Vitor Barros, General Manager, KIC Europe
It seems like everybody is talking about the “Smart factory”/“Industry 4.0”/“IIoT”/“Made in China 2025”/“IOM” these days. But is anybody actually doing anything? The tier 1 EMS companies certainly are investing heavily in smart technologies; but, really, how relevant is this for the average electronics manufacturer?
The first question we have to ask is why? (What is the motivation for any of this? What is the justification?) Any new trend or technology is just a means to an end. So before deciding whether to invest our time and financial resources, we need to establish the goals and objectives. Likely, these will vary from company to company but, in general, the smart factory industry trend includes the following goals:
Manufacturing perfection/Make it right the first time
In the past, a broken calculator or digital camera represented an annoyance. But today electronics are everywhere in our lives, and we depend on reliable performance, not just in pacemakers and air bag controllers but in all things. Even when electronics are not mission-critical, companies still suffer deeply when their products are not reliable. Users have choices, and they have information. They can share a negative review with nearly all other potential buyers in the world instantly. Mediocre quality cannot easily hide anymore.
Eliminating human error
Reducing production cost
Enabling the flexible factory
We are entering a future of mass customization and it is already killing factory productivity. Production line utilization is bad and getting worse, and we have both fast NPI and ramp up.
Need for documentation
Process transparency and traceability down to each PCB is needed, as well as BOM genealogy.
We need to reduce energy use, avoid harmful and illegal products, and participate in product lifecycle recycling.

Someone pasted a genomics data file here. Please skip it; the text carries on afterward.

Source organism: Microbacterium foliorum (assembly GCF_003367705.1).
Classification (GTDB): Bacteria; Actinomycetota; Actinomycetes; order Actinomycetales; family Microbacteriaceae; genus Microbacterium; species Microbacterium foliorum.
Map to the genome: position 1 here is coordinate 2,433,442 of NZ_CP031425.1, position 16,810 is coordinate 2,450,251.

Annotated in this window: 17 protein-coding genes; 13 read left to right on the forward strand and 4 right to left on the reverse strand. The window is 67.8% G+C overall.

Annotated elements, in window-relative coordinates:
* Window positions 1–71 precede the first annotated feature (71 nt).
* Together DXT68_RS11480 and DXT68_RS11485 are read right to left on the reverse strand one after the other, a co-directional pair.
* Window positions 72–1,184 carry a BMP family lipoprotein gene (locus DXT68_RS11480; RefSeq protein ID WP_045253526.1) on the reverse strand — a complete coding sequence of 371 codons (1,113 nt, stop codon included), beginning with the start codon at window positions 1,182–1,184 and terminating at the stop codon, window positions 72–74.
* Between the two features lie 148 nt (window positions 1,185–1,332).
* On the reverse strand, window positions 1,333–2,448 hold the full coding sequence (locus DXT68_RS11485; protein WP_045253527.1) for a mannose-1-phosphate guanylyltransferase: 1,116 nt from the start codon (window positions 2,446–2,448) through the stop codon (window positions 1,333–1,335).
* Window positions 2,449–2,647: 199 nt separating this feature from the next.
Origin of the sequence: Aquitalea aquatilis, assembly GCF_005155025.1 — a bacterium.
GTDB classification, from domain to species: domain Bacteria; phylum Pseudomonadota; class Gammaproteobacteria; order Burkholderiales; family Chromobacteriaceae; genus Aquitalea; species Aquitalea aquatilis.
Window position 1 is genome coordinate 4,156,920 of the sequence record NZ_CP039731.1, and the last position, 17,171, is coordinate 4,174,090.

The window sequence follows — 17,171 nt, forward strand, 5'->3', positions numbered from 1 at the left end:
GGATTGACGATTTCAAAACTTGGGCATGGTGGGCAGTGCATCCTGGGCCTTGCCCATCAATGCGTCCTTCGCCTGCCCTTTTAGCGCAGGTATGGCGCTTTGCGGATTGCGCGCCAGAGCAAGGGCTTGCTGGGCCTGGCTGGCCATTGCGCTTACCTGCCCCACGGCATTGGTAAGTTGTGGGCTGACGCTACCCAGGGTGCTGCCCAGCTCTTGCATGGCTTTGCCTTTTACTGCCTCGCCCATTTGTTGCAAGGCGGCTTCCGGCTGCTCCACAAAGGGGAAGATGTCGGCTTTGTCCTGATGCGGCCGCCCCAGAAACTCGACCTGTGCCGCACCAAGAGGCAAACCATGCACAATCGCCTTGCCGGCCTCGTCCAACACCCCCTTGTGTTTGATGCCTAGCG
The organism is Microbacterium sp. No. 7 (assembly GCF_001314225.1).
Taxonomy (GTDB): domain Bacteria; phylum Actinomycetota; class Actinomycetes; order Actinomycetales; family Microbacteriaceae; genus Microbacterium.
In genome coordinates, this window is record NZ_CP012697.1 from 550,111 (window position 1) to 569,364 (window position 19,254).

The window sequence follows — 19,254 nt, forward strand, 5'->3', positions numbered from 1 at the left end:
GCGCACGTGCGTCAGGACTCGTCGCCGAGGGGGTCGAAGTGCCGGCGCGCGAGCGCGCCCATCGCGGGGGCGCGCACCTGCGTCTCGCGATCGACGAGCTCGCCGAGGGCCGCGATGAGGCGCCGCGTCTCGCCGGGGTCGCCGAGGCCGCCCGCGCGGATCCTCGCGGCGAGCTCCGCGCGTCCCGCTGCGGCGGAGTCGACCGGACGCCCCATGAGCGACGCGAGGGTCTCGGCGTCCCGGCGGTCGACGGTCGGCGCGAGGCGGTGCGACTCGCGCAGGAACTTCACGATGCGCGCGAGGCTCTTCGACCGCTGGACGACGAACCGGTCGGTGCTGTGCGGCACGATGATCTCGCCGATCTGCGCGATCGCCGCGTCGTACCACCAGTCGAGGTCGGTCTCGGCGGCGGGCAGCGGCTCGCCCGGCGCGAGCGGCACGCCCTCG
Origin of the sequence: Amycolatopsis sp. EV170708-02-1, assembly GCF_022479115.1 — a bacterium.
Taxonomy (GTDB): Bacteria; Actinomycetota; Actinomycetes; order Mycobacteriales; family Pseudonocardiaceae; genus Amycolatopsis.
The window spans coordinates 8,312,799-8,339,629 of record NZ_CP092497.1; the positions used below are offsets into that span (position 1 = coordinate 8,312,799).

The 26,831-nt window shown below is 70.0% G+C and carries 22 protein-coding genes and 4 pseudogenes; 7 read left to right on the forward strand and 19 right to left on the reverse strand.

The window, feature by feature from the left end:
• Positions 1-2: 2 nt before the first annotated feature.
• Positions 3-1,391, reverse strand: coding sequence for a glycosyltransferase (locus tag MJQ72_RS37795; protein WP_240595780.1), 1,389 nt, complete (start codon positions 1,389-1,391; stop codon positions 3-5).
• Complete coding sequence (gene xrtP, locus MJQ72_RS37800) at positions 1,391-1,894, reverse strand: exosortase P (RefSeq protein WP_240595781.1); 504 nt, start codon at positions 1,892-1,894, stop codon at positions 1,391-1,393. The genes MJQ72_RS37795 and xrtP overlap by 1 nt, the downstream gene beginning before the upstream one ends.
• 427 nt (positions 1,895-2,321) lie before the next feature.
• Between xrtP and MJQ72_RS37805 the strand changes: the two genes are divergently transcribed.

Well that is a nice long list, but it does not necessarily help anybody decide whether to make the jump. To do that it may be helpful to divide this discussion into “have to do” vs. “want to do”.
Have to Do
A few years ago, I watched an interview with a Siemens AG executive who stated that in the second phase of their Industry 4.0 initiative (as it is called in Europe), Siemens would be working with all their vendors to comply with the new requirements. He said that because their products include parts from external vendors, all their vendors in the future would be required to develop a smart factory with the relevant documentation requirements. But here comes the interesting part: He also said that because Siemens’ vendors’ products tend to include parts from their suppliers again, Siemens would require its vendors to require their suppliers to also run Industry 4.0 operations.
So, if this philosophy takes hold, then the requirements will trickle down to smaller and smaller manufacturers.
I hear complaints all the time such as “I work twice as hard as I used to with no more pay!” Without getting into a political discussion on the human struggle in a modern society, we clearly observe that competition is being dialed up to 11 everywhere. So a factory that was successful in the past with average performance likely will not be successful in the future without significant improvements.
Want to Do
Poor quality is expensive. Low production line utilization is ruinous. Unnecessary electricity consumption is costly. The average manufacturing engineer spends 40 percent of his time looking for information. You get the drift. The smart factory can reduce production cost and improve productivity even in an environment with more NPIs, shorter production runs and frequent production line changeover.